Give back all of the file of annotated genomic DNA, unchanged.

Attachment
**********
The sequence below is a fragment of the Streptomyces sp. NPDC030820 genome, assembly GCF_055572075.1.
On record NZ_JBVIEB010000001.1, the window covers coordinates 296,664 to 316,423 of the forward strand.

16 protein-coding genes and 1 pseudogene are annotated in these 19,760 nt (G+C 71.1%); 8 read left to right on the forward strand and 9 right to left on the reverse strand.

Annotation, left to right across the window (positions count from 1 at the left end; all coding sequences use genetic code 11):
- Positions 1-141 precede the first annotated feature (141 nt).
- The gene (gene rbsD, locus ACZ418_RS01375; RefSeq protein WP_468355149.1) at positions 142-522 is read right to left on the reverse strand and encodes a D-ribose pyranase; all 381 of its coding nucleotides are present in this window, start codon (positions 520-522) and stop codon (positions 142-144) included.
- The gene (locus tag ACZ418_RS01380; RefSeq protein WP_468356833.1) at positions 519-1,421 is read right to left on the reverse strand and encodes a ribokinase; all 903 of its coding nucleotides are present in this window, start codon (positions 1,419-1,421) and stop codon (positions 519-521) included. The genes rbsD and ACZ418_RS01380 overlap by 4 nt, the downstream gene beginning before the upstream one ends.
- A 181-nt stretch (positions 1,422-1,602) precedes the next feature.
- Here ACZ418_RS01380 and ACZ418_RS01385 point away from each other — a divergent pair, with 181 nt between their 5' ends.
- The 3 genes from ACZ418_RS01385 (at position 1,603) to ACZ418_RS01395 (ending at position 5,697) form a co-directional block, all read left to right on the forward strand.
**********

The sequence below is a fragment of the Streptomyces sp. NPDC030820 genome, assembly GCF_055572075.1.
On record NZ_JBVIEB010000001.1, the window covers coordinates 296,664 to 316,423 of the forward strand.

16 protein-coding genes and 1 pseudogene are annotated in these 19,760 nt (G+C 71.1%); 8 read left to right on the forward strand and 9 right to left on the reverse strand.

Annotation, left to right across the window (positions count from 1 at the left end; all coding sequences use genetic code 11):
- Positions 1-141 precede the first annotated feature (141 nt).
- The gene (gene rbsD, locus ACZ418_RS01375; RefSeq protein WP_468355149.1) at positions 142-522 is read right to left on the reverse strand and encodes a D-ribose pyranase; all 381 of its coding nucleotides are present in this window, start codon (positions 520-522) and stop codon (positions 142-144) included.
- The gene (locus tag ACZ418_RS01380; RefSeq protein WP_468356833.1) at positions 519-1,421 is read right to left on the reverse strand and encodes a ribokinase; all 903 of its coding nucleotides are present in this window, start codon (positions 1,419-1,421) and stop codon (positions 519-521) included. The genes rbsD and ACZ418_RS01380 overlap by 4 nt, the downstream gene beginning before the upstream one ends.
- A 181-nt stretch (positions 1,422-1,602) precedes the next feature.
- Here ACZ418_RS01380 and ACZ418_RS01385 point away from each other — a divergent pair, with 181 nt between their 5' ends.
- The 3 genes from ACZ418_RS01385 (at position 1,603) to ACZ418_RS01395 (ending at position 5,697) form a co-directional block, all read left to right on the forward strand.